following Op-Ed appeared in the July 7, 2003 issue of Space
Building a Space Settlement
was 15 years ago that a little noticed bill was introduced in
Congress called the Space Settlement Act 1988. It seems appropriate
to review the history of this legislation in light of the activities
of the Space Settlement Summit, a promising new effort chaired by
Buzz Aldrin, Dennis Tito and Rick Tumlinson, which held its first
meeting in March.
offer this recap, lessons learned and some recommendations in the
hope that it will add value to the Summit’s deliberations.
was my distinction to conceive and draft the Space Settlement Act as
a staffer to the late visionary Rep. George E. Brown, Jr. (D-CA).
The House Science and Technology Committee eventually folded most of
the language of the Act into the NASA Authorization Bill of 1988,
which was signed into law (P.L. 100-685) by President Ronald Reagan.
In essence, the law declares that Congress believes space settlement
to be the ultimate result of human space flight and that human
expansion into space will enhances the common good.
it mandates that NASA prepare a comprehensive report every two years
reflecting an interdisciplinary review of all research relating to
settlement, such that Congress can measure the progress being made
toward the settlement goal.
providing NASA with a space settlement planning directive and
reporting requirement, it was reasoned that the agency would finally
have a clear sense of purpose that had been lacking since the heady
days of Apollo. In the years since the law was signed, however, NASA
has never referred to the code in its long-range planning and has
presented not a single mandated report to Congress. What was a
significant victory for the space movement upon enactment became an
abysmal failure of implementation.
happened with the Space Settlement Act is perhaps a textbook example
of how not to pass legislation. Leveraging the influence of
Rep. Brown and with the help of a small band of activists (Tumlinson
among them), this initiative went speedily from my word processor to
committee markup to the President’s desk. As a result, the measure
bypassed what every important piece of legislation should have
before introduction. It lacked a bona fide constituency from either
outside or inside the government. What I failed to appreciate at the
time was that the legislative process works best when it responds to
issues with a broad base of support.
its credit, the pro-settlement branch of the space community
organized quickly to provide timely support for the bill.
Unfortunately, after enactment, there never emerged a meaningful
effort to bring pressure to bear on NASA to adhere to the new law.
Even Congress had little interest in holding NASA accountable for
the reporting requirement.
for Mr. Brown’s office applying pressure, once I left the Hill and
politics in 1989 space settlement dropped off his list of
legislative priorities and no real follow-up was made.
the years, I have heard anecdotes of an eye-rolling Dan Goldin who
snickered when occasionally asked about the law. But Goldin is not
to blame. If there was no constituency to take this law seriously,
it is not surprising that NASA never did either.
my recommendation to the participants of the Space Settlement Summit
is that no new space settlement legislation be pursued until there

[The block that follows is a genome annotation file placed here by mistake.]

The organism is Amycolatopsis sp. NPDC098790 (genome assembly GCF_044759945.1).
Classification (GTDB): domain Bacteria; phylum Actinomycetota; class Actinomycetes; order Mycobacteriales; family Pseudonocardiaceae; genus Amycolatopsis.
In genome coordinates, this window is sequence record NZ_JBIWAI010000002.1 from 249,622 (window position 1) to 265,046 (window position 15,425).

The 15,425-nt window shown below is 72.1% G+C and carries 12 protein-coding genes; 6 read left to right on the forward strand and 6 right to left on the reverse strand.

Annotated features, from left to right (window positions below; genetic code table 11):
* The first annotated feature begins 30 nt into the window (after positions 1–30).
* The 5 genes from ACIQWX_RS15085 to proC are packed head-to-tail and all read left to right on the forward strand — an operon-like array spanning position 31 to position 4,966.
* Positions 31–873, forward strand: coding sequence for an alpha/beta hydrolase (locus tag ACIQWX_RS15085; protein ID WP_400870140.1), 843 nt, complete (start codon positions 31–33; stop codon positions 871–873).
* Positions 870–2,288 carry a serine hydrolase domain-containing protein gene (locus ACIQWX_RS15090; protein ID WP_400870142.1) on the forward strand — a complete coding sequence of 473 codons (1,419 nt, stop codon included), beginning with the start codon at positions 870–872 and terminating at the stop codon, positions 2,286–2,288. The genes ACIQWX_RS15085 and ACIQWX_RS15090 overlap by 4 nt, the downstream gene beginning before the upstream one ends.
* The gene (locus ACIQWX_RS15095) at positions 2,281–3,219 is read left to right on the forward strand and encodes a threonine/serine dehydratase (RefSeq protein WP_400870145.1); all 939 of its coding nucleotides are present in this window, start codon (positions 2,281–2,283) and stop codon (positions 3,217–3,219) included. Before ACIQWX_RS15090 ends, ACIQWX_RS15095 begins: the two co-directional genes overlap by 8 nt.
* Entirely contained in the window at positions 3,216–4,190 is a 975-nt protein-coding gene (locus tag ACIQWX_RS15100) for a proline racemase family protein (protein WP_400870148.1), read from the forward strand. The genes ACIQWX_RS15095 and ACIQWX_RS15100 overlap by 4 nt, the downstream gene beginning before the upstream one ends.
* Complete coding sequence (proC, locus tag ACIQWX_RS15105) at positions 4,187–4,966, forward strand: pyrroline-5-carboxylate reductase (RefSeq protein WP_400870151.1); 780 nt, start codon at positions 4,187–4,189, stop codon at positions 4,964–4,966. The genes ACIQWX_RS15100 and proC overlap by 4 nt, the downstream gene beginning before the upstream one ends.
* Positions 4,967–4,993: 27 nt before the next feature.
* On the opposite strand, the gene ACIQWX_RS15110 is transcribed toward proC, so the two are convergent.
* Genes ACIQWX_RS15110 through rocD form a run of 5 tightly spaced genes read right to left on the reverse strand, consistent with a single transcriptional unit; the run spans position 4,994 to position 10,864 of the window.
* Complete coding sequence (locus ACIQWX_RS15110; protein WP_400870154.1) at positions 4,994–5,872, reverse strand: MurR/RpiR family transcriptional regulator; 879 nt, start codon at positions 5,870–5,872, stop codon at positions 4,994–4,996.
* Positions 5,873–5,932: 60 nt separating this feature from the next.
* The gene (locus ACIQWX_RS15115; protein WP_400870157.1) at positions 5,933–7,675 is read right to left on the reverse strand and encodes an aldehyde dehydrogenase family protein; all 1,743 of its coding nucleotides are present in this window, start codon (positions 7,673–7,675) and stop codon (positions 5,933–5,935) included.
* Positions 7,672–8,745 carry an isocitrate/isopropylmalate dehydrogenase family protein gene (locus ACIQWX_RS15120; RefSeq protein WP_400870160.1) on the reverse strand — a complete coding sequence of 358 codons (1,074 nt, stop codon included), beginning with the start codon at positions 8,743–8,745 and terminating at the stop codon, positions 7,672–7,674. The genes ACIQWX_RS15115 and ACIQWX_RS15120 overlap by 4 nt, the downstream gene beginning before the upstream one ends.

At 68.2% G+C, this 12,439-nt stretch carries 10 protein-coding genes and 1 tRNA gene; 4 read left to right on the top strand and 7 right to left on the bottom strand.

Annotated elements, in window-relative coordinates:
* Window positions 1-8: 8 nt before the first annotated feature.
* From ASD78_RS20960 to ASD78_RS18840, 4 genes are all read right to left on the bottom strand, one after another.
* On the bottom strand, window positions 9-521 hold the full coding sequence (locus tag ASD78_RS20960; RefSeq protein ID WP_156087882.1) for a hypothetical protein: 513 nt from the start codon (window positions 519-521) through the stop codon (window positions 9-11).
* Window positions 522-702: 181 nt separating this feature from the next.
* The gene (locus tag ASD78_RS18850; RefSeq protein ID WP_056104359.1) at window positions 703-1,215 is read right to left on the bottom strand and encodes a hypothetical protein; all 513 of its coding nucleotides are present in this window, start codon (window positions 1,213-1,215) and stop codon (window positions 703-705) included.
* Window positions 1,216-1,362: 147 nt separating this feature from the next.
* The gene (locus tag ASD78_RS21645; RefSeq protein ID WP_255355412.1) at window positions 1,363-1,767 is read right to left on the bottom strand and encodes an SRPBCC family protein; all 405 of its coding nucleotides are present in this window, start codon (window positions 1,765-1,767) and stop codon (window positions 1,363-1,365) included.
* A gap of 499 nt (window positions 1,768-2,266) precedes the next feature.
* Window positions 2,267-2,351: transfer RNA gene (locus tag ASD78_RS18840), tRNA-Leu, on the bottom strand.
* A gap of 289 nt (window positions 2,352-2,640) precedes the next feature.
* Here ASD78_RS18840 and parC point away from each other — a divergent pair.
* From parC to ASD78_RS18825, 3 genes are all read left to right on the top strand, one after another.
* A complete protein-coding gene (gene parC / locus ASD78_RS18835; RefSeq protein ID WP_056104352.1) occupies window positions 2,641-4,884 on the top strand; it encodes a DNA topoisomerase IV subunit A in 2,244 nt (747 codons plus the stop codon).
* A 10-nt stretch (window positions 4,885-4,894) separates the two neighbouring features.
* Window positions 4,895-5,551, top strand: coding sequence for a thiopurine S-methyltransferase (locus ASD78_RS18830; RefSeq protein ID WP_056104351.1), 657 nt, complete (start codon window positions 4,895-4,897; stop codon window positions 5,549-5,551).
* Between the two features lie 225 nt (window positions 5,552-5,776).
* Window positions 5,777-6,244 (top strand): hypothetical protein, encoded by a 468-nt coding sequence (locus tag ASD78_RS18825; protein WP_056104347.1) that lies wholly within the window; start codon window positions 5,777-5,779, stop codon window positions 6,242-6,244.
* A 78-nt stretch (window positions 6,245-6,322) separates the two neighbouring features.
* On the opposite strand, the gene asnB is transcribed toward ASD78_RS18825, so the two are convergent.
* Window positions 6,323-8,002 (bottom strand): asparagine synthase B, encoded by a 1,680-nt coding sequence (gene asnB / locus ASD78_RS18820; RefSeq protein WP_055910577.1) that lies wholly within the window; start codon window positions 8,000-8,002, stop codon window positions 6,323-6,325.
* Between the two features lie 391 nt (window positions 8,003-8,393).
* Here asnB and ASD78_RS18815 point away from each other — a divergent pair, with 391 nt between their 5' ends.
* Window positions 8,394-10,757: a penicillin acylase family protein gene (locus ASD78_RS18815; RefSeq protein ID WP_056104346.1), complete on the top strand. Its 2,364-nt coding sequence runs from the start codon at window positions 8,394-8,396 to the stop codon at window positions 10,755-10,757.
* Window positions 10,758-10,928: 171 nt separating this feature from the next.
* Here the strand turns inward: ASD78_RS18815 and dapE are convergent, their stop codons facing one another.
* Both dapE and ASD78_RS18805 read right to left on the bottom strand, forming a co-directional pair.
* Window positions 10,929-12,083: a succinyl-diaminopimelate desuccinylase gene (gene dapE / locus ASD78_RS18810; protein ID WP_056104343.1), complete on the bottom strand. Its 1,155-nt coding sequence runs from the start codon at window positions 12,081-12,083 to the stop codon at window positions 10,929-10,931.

is developed a strongly committed and sufficiently large
constituency ready to take meaningful action when the time comes.
constituency building is no easy task. It will take a great deal of
effort to transform the hearts and minds of a large enough segment
of the population. It’s one thing to have an opinion poll majority
of Americans who supports the human space program. It is quite
another to rally a full-fledged global constituency behind the idea
that space settlement must occur in the soonest timeframe possible.
those of us in the pro-settlement contingent wish to build such a
constituency, it will require a level of resolve that we have yet to
renew and strengthen our resolve, I suggest that settlement
visionaries first step back and deeply reflect on why it is we are
so impassioned about human evolution into space. If we engage in
this inquiry sincerely, we will eventually come to a place within
ourselves that is the source of inspiration calling us to pursue the
settlement dream. From that place we will have access to all the
strength and wisdom we need to succeed in this all-important
mission. Also in this place, if we can get there, we will recognize
the awesome responsibility that is in our hands and that in this
effort we must not fail.
steeled by this internal inquiry, we are ready to consider how we
might transfer the intensity of this vision to others. We will
employ an array of reasons to make the case and win over hearts and
minds. We will conduct effective outreach efforts and convincing
behind every well thought out and statistically supportable argument
we will feel the primordial call, which is beyond reason, simply
demanding, “This must be done no matter what.”
have no doubt that the brain trust and resources engaged in the
Space Settlement Summit are sufficient to make space settlement a
reality within my children’s lifetime, if not my own.
will the Summit participants fully appreciate their own potential?
Will they pause to reflect on the depth of their own commitment and
take it to a new level? Will they take fearless actions to build a
World constituency for humanity’s movement into space? Will they
fully recognize the enormous responsibility embodied in their chosen
cause? For all our sake, I hope that they will.
In the end, our success will have
very little to do with legislative initiatives, and have everything
to do with our depth of understanding that the settlement of space
is a global imperative that can no longer be ignored.
Steven Wolfe is currently writing a book on the
spiritual dimension of humanity’s yearning for space.